Waitangi Day at the Treaty Grounds; and Auckland Pride marchers on Queen St (Photos: Getty Images; Sam Sutherland)

Waitangi Day and Auckland Pride: An intertwined history of oppression

As both negotiate the complexities of being part memorial, part protest and part celebration, an empathetic allegiance between Waitangi Day and the Auckland Pride Festival has the potential of collective empowerment, writes Richard Orjis. 

Waitangi Day falls in the middle of this year’s Auckland Pride Festival. Rather than being strange bedfellows in the summer cultural calendar, these events may be considered in terms of the historical contexts they share: confronting social oppression and ongoing emancipatory struggles. 

The signing of Te Tiriti o Waitangi/The Treaty of Waitangi in 1840 was followed by the rollout of homophobic British law in Aotearoa. The decades preceding the signing were marked by an oppressive regime for indigenous communities and queer lives. This negatively impacted the spiritual, socio-economic and cultural wellbeing of Māori, while LGBTQI+ people of all cultural backgrounds experienced fear of incarceration, hospitalisation or ostracisation. Although it has now been more than 30 years since homosexual law reform in Aotearoa, and despite increased social acceptance, discrimination and inherent biases are still realities in our legal, education and healthcare systems.

Demonstrators march in support of homosexual law reform in Wellington in 1985 (Photo: Alexander Turnbull Library / http://natlib.govt.nz/records/22878952)

Waitangi Day and the Pride Festival continue to negotiate the complexities of being part memorial, part protest and part celebration (to some). It is the work of both to open up the possibilities for coalition across barriers of gender, race, religion, class and sexuality; to take up the challenge of acknowledging, recognising and upholding differences, while at the same time enabling unity. With this challenge sometimes comes conflict, both from outside and within our communities. These frictions don’t necessarily need to be shied away from, however, or viewed as unproductive. For example, after the heated backlash against the banning of police uniforms that resulted (due to the subsequent withdrawal of corporate sponsorship) in the cancellation of the 2019 Pride Parade down Ponsonby Road, this year we are seeing a record number of festival events and new pools of funding. 

Minority groups are often persecuted by the same dominant power structures, and furthermore, LGBTQI+ people come from and exist within all communities in Aotearoa, including Māori. Pride should honour Te Tiriti o Waitangi as a living document, and one that signifies living relationships. The implications of this include taking a stand alongside Māori on issues of ongoing institutional racism in the New Zealand police force or the land injustices highlighted at Ihumātao. An empathetic allegiance between Waitangi Day and the Auckland Pride Festival has the potential of collective empowerment.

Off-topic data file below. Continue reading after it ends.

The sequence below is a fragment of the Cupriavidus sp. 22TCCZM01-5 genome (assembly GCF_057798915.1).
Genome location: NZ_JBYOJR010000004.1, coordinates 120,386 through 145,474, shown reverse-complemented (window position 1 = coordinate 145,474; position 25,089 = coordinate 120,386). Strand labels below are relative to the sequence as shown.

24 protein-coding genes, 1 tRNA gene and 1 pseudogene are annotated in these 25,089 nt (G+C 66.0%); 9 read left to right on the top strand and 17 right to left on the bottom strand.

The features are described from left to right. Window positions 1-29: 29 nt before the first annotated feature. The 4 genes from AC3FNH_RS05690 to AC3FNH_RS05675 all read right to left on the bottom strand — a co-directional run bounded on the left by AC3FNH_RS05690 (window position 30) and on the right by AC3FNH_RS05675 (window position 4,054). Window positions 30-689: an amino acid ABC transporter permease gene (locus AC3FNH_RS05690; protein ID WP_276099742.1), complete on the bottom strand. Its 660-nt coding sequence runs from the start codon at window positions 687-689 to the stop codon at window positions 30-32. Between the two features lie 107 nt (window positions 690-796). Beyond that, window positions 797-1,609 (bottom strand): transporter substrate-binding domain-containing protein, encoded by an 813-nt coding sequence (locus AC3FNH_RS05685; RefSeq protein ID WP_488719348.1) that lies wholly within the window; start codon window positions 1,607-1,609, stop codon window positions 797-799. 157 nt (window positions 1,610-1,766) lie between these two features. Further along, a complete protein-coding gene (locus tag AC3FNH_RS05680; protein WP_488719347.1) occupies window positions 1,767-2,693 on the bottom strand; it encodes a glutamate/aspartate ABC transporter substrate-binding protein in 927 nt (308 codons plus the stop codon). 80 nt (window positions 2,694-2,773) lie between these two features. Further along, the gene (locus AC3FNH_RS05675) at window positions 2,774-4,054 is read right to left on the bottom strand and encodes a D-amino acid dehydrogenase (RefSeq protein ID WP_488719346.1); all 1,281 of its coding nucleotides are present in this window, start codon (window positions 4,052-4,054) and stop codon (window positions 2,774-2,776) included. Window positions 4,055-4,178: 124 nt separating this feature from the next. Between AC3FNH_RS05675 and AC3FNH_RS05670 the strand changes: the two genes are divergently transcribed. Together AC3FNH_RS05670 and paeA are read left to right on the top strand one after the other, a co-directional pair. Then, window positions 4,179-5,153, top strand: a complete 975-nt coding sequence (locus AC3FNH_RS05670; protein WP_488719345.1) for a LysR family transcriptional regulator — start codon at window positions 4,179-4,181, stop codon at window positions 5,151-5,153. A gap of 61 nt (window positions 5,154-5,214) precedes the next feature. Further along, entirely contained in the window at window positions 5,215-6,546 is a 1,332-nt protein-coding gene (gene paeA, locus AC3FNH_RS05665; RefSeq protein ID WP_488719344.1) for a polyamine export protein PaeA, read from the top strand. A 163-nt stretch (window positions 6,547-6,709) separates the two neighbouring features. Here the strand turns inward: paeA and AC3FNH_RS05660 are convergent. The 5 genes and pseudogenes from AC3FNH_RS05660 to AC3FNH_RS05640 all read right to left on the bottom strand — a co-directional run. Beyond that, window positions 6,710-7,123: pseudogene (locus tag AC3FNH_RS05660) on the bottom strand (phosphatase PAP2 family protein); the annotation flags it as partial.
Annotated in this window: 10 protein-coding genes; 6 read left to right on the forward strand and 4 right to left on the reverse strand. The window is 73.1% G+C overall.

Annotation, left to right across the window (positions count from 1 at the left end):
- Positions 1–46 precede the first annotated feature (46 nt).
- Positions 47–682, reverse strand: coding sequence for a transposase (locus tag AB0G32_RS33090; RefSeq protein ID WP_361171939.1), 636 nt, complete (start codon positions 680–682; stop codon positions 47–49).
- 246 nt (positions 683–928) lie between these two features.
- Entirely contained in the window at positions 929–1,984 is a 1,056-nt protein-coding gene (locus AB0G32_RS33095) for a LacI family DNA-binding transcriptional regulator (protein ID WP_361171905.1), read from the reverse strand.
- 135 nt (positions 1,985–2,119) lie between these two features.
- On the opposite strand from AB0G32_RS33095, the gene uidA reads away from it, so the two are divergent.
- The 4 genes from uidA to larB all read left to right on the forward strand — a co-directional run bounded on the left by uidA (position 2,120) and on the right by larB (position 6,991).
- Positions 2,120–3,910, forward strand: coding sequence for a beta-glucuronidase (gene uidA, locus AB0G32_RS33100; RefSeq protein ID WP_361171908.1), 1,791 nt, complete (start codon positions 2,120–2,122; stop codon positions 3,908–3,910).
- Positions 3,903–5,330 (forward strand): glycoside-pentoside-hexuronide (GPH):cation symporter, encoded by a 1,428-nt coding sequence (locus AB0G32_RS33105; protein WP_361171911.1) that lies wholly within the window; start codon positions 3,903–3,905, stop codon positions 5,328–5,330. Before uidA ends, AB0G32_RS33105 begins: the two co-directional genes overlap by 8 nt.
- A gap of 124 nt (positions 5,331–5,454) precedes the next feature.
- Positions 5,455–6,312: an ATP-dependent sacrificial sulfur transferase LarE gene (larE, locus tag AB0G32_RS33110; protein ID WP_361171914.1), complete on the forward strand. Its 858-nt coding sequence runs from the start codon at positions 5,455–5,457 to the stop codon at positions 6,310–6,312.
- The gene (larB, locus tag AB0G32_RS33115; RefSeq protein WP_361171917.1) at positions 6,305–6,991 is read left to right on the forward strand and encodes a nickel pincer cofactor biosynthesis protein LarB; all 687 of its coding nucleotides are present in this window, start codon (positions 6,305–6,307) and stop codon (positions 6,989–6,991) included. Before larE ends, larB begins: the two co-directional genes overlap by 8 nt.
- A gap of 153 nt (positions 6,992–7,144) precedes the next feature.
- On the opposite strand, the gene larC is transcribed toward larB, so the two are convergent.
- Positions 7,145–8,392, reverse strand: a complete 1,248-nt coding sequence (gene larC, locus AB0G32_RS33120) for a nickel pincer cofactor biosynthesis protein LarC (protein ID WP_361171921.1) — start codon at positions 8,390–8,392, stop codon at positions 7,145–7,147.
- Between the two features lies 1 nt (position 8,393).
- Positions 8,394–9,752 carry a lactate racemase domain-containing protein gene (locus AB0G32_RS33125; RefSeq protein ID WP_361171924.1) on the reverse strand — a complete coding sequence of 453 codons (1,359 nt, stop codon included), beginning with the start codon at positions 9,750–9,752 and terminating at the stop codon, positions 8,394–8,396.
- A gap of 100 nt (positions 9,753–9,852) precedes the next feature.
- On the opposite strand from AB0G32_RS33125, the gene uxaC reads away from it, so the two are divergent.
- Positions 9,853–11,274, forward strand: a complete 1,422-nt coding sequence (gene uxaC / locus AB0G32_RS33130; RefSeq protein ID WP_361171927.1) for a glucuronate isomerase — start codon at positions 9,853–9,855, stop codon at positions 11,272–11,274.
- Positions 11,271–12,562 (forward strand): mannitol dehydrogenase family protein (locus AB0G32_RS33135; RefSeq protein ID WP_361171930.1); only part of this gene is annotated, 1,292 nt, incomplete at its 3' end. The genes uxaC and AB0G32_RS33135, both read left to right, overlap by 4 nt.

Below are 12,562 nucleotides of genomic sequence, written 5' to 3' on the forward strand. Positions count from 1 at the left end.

‘Mana Takatāpui’ by Elizabeth Kerekere (Image: Office of the Clerk)

Te Tiriti o Waitangi may be read as holding the desire for different groups of people to form a peaceful and mutually beneficial partnership. It opened the doors for my ancestors to migrate from Europe with the hope of creating a better life here in the South Pacific. At the same time, it can’t be denied that the colonial project itself enacted a fast-paced and violent reimagining, reforming and renaming of Aotearoa, resulting in the transfer of political and economic power into the hands of the British Empire. 

New Zealand’s history exposes the criminalisation of homosexuality that was part of the globalised British colonial legacy. In The Empire Remains Shop, human rights activist and lawyer Ritchie Maitland calls to attention that the 1860s penal code was laid out with a colonial moral mission in mind, intended to protect Christians from “corruption” and to “Christianise” indigenous practices and ways of being. Maitland points out that of the nine countries in the Pacific where homosexuality remains illegal, eight are former British colonies. Debate about the decriminalisation of homosexuality is presently playing out in Kūki ‘Āirani, the Cook Islands. Although self-governed, Cook Islanders are New Zealand citizens. In contrast, laws against same-sex sexual activity have never existed in French Polynesia.

Ngahuia te Awekotuku (Photo: gg.govt.nz)

The British laws that arrived with colonisation created a social stigma around same-sex relationships that Māori scholars such as Alison Laurie, Elizabeth Kerekere and Ngahuia te Awekotuku say did not exist before in Aotearoa, suggesting that Māori were historically more openly accepting of gender and sexual fluidity; as Kerekere writes in her PhD research, takatāpui have always been just “part of the whānau”. Along with the Māori scholars and activists mentioned above, Māori have long been at the forefront of Rainbow visibility in this country, from cultural icons to politicians, including Carmen Rupe, Mika Haka, Witi Ihimaera, Georgina Beyer and Louisa Wall. Furthermore, it was Te Awekotuku’s fiery speech at the Auckland University quad in 1972 that started the Gay Liberation Movement and Protest in Albert Park that this year’s Pride Festival is celebrating.

Additionally, the historical accounts mentioned above, of an open and accepting view of gender and sexual diversity held by Māori, offer all LGBTQI+ people a powerful alternative to the more familiar colonising narratives of persecution. Gender and sexually diverse people have been here as long as people have walked along these shores; these are histories that offer hope, inclusion, connection and, importantly, are rooted in the place where we stand.

  • Richard Orjis  is an AUT postgraduate student and artist

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